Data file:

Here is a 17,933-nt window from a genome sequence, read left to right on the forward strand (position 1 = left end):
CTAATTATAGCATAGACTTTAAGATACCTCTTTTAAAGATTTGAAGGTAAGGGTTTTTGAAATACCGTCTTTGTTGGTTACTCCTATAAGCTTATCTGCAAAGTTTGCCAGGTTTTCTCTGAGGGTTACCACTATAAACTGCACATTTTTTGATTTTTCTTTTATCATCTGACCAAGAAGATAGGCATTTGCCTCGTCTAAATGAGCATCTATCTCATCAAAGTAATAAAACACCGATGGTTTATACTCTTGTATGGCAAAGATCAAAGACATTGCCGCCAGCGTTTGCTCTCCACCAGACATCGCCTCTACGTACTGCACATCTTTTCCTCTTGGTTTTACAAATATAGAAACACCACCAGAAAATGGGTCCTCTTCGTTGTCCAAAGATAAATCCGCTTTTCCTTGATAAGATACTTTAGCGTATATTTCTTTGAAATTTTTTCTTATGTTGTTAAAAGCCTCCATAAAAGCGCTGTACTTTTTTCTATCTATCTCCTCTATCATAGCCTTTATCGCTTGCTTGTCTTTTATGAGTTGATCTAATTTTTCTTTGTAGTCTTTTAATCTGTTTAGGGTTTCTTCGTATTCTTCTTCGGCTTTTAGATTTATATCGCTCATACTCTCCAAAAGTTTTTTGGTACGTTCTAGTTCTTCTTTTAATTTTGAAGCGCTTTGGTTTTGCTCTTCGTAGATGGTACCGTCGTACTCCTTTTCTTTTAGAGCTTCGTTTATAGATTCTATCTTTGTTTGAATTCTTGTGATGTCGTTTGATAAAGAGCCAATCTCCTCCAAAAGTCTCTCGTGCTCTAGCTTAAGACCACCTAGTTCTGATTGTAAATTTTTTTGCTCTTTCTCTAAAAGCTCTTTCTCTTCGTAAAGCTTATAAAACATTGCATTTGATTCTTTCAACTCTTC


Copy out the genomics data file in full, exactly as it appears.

Here is a 17,933-nt window from a genome sequence, read left to right on the forward strand (position 1 = left end):
CTAATTATAGCATAGACTTTAAGATACCTCTTTTAAAGATTTGAAGGTAAGGGTTTTTGAAATACCGTCTTTGTTGGTTACTCCTATAAGCTTATCTGCAAAGTTTGCCAGGTTTTCTCTGAGGGTTACCACTATAAACTGCACATTTTTTGATTTTTCTTTTATCATCTGACCAAGAAGATAGGCATTTGCCTCGTCTAAATGAGCATCTATCTCATCAAAGTAATAAAACACCGATGGTTTATACTCTTGTATGGCAAAGATCAAAGACATTGCCGCCAGCGTTTGCTCTCCACCAGACATCGCCTCTACGTACTGCACATCTTTTCCTCTTGGTTTTACAAATATAGAAACACCACCAGAAAATGGGTCCTCTTCGTTGTCCAAAGATAAATCCGCTTTTCCTTGATAAGATACTTTAGCGTATATTTCTTTGAAATTTTTTCTTATGTTGTTAAAAGCCTCCATAAAAGCGCTGTACTTTTTTCTATCTATCTCCTCTATCATAGCCTTTATCGCTTGCTTGTCTTTTATGAGTTGATCTAATTTTTCTTTGTAGTCTTTTAATCTGTTTAGGGTTTCTTCGTATTCTTCTTCGGCTTTTAGATTTATATCGCTCATACTCTCCAAAAGTTTTTTGGTACGTTCTAGTTCTTCTTTTAATTTTGAAGCGCTTTGGTTTTGCTCTTCGTAGATGGTACCGTCGTACTCCTTTTCTTTTAGAGCTTCGTTTATAGATTCTATCTTTGTTTGAATTCTTGTGATGTCGTTTGATAAAGAGCCAATCTCCTCCAAAAGTCTCTCGTGCTCTAGCTTAAGACCACCTAGTTCTGATTGTAAATTTTTTTGCTCTTTCTCTAAAAGCTCTTTCTCTTCGTAAAGCTTATAAAACATTGCATTTGATTCTTTCAACTCTTC